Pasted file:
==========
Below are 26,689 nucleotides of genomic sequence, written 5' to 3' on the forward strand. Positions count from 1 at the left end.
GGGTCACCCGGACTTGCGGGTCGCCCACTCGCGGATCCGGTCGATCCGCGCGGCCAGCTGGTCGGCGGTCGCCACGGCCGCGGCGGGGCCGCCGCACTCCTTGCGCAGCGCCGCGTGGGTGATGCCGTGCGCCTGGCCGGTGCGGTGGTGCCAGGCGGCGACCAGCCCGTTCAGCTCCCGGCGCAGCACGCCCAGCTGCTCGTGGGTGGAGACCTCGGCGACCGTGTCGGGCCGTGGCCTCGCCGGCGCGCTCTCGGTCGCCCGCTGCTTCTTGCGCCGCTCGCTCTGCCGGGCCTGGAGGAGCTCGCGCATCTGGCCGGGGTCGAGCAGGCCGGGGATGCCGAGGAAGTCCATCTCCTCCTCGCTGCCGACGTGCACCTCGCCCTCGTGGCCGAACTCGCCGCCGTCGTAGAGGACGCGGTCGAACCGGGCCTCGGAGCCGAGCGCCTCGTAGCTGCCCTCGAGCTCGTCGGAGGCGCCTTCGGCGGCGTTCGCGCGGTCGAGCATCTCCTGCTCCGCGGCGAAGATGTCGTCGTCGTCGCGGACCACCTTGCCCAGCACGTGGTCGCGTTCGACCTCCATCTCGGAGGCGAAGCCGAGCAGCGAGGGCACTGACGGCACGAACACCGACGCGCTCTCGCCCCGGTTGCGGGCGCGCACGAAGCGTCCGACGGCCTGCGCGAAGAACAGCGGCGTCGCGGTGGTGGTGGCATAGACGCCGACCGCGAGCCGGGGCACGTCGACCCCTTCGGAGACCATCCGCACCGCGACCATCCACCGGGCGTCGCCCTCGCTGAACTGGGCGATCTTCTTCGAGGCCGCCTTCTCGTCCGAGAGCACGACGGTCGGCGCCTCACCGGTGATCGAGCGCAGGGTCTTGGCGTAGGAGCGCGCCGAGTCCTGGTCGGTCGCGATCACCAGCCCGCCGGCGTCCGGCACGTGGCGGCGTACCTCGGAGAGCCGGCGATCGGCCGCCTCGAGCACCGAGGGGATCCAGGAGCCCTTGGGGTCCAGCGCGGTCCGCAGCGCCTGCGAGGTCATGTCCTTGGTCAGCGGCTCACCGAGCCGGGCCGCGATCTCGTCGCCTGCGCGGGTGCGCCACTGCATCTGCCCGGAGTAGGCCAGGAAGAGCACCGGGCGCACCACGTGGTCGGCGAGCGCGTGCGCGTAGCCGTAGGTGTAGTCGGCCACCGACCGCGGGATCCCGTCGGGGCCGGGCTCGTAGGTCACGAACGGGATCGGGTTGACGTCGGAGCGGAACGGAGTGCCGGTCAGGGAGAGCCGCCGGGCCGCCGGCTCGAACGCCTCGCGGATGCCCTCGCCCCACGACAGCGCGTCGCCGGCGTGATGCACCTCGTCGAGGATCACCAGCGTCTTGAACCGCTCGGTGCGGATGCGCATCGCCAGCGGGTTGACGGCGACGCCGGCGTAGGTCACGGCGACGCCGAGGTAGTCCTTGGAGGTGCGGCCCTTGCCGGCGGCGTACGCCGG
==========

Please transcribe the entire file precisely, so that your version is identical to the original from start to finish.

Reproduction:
Below are 26,689 nucleotides of genomic sequence, written 5' to 3' on the forward strand. Positions count from 1 at the left end.
GGGTCACCCGGACTTGCGGGTCGCCCACTCGCGGATCCGGTCGATCCGCGCGGCCAGCTGGTCGGCGGTCGCCACGGCCGCGGCGGGGCCGCCGCACTCCTTGCGCAGCGCCGCGTGGGTGATGCCGTGCGCCTGGCCGGTGCGGTGGTGCCAGGCGGCGACCAGCCCGTTCAGCTCCCGGCGCAGCACGCCCAGCTGCTCGTGGGTGGAGACCTCGGCGACCGTGTCGGGCCGTGGCCTCGCCGGCGCGCTCTCGGTCGCCCGCTGCTTCTTGCGCCGCTCGCTCTGCCGGGCCTGGAGGAGCTCGCGCATCTGGCCGGGGTCGAGCAGGCCGGGGATGCCGAGGAAGTCCATCTCCTCCTCGCTGCCGACGTGCACCTCGCCCTCGTGGCCGAACTCGCCGCCGTCGTAGAGGACGCGGTCGAACCGGGCCTCGGAGCCGAGCGCCTCGTAGCTGCCCTCGAGCTCGTCGGAGGCGCCTTCGGCGGCGTTCGCGCGGTCGAGCATCTCCTGCTCCGCGGCGAAGATGTCGTCGTCGTCGCGGACCACCTTGCCCAGCACGTGGTCGCGTTCGACCTCCATCTCGGAGGCGAAGCCGAGCAGCGAGGGCACTGACGGCACGAACACCGACGCGCTCTCGCCCCGGTTGCGGGCGCGCACGAAGCGTCCGACGGCCTGCGCGAAGAACAGCGGCGTCGCGGTGGTGGTGGCATAGACGCCGACCGCGAGCCGGGGCACGTCGACCCCTTCGGAGACCATCCGCACCGCGACCATCCACCGGGCGTCGCCCTCGCTGAACTGGGCGATCTTCTTCGAGGCCGCCTTCTCGTCCGAGAGCACGACGGTCGGCGCCTCACCGGTGATCGAGCGCAGGGTCTTGGCGTAGGAGCGCGCCGAGTCCTGGTCGGTCGCGATCACCAGCCCGCCGGCGTCCGGCACGTGGCGGCGTACCTCGGAGAGCCGGCGATCGGCCGCCTCGAGCACCGAGGGGATCCAGGAGCCCTTGGGGTCCAGCGCGGTCCGCAGCGCCTGCGAGGTCATGTCCTTGGTCAGCGGCTCACCGAGCCGGGCCGCGATCTCGTCGCCTGCGCGGGTGCGCCACTGCATCTGCCCGGAGTAGGCCAGGAAGAGCACCGGGCGCACCACGTGGTCGGCGAGCGCGTGCGCGTAGCCGTAGGTGTAGTCGGCCACCGACCGCGGGATCCCGTCGGGGCCGGGCTCGTAGGTCACGAACGGGATCGGGTTGACGTCGGAGCGGAACGGAGTGCCGGTCAGGGAGAGCCGCCGGGCCGCCGGCTCGAACGCCTCGCGGATGCCCTCGCCCCACGACAGCGCGTCGCCGGCGTGATGCACCTCGTCGAGGATCACCAGCGTCTTGAACCGCTCGGTGCGGATGCGCATCGCCAGCGGGTTGACGGCGACGCCGGCGTAGGTCACGGCGACGCCGAGGTAGTCCTTGGAGGTGCGGCCCTTGCCGGCGGCGTACGCCGG